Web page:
Thursday, September 19, 2013

More on the History of the Phillips Curve

I've had two posts about A. W. (Bill) H. Phillips in the past - here and here. This is Phillips of the Phiilips Curve fame, of course.

Recently, Michael Mernagh has written two pieces about Phillips' original analysis for the online version of Significance Magazine, a joint publication of the American Statistical Association and the Royal Statistical Society. These pieces are titled A Short Overview of the Phillips Curve, and The Phillips Curve Revisited.

If you have an interest in the history of macroeconometrics, or the contributions of Bill Phillips, then Michael's short articles will interest you.

© 2013, David E. Giles

P-Values, Statistical Significance, and Logistic Regression

Yesterday, William M. Briggs ("Statistician to the Stars") posted on his blog a piece titled "How to Mislead With P-values: Logistic Regression Example".

Here are some extracts which, hopefully, will encourage to read the post:

"It’s too easy to generate “significant” answers which are anything but significant. Here’s yet more—how much do you need!—proof. The pictures below show how easy it is to falsely generate “significance” by the simple trick of adding “independent” or “control variables” to logistic regression models, something which everybody does...............

Logistic regression is a common method to identify whether exposure is “statistically significant”. .... (The) Idea is simple enough: data showing whether people have the malady or not and whether they were exposed or not is fed into the model. If the parameter associated with exposure has a wee p-value, then exposure is believed to be trouble.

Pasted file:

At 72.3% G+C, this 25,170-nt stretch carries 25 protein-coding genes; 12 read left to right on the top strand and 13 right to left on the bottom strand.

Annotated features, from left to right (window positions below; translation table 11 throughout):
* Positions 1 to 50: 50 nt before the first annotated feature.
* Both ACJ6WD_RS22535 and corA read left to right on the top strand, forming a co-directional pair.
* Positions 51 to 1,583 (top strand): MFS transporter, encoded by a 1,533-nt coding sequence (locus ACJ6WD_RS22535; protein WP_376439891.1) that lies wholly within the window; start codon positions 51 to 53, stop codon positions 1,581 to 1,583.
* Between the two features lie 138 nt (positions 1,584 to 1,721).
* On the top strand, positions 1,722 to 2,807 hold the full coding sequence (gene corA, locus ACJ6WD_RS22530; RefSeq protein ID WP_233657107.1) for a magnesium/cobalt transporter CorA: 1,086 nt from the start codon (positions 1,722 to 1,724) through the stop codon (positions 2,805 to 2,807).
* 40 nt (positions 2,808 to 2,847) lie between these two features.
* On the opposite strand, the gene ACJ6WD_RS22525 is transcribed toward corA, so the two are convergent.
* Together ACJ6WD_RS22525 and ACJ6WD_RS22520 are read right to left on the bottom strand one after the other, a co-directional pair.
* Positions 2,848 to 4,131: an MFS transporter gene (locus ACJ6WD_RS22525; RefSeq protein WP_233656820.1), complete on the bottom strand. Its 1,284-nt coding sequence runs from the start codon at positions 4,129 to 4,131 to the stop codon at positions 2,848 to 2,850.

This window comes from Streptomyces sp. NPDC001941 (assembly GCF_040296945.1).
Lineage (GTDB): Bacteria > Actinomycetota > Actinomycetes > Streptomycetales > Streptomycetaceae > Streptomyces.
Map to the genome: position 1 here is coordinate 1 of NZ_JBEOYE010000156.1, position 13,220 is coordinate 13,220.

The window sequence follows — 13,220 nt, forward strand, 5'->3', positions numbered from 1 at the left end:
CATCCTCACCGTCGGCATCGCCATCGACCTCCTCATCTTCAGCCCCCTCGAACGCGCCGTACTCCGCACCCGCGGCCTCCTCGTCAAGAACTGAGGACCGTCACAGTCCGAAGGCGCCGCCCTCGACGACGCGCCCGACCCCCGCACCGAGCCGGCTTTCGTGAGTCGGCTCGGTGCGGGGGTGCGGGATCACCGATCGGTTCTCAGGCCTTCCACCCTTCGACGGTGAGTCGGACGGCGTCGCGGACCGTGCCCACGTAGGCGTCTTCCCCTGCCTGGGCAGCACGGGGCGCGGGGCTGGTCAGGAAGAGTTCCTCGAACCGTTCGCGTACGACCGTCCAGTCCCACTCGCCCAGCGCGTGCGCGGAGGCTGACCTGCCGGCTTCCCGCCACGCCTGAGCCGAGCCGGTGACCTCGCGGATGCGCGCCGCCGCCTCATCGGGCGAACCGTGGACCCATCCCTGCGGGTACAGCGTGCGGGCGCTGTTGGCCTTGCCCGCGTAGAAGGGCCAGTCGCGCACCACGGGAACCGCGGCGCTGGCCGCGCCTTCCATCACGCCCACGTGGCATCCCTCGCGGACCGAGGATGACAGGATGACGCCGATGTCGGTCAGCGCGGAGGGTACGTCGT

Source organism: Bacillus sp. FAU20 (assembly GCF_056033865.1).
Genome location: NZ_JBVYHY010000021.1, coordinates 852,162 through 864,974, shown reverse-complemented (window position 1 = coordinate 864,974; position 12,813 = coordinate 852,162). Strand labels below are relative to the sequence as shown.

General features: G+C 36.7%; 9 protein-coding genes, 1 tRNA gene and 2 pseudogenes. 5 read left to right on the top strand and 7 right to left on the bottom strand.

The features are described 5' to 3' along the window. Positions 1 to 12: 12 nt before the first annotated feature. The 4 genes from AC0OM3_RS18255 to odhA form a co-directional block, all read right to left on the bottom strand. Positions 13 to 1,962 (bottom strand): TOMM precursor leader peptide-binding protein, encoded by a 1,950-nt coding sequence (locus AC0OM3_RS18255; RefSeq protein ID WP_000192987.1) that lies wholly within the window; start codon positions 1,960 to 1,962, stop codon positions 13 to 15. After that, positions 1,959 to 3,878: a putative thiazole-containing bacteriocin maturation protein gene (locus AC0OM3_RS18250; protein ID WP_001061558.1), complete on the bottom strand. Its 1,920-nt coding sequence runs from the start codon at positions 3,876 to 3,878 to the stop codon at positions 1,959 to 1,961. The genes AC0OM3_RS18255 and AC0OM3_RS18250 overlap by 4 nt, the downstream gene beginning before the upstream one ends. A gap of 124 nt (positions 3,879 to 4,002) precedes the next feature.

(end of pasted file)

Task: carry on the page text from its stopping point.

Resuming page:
So, given our assumption that the probability of having the malady is identical in both groups, a logistic regression fed data consonant with our assumption shouldn’t show wee p-values. And the model won’t, most of the time. But it can be fooled into doing so, and easily. Here’s how.
Not just exposed/not-exposed data is input to these models, but “controls” are, too; sometimes called “independent” or “control variables.” These are things which might affect the chance of developing the malady. Age, sex, weight or BMI, smoking status, prior medical history, education, and on and on. Indeed models which don’t use controls aren’t considered terribly scientific.
Let’s control for things in our model, using the same data consonant with probabilities (of having the malady) the same in both groups. The model should show the same non-statistically significant p-value for the exposure parameter, right? Well, it won’t. The p-value for exposure will on average become wee-er (yes, wee-er). Add in a second control and the exposure p-value becomes wee-er still. Keep going and eventually you have a “statistically significant” model which “proves” exposure’s evil effects. Nice, right?"
Oh yes - don't forget to read the responses/comments for this post, here.

© 2013, David E. Giles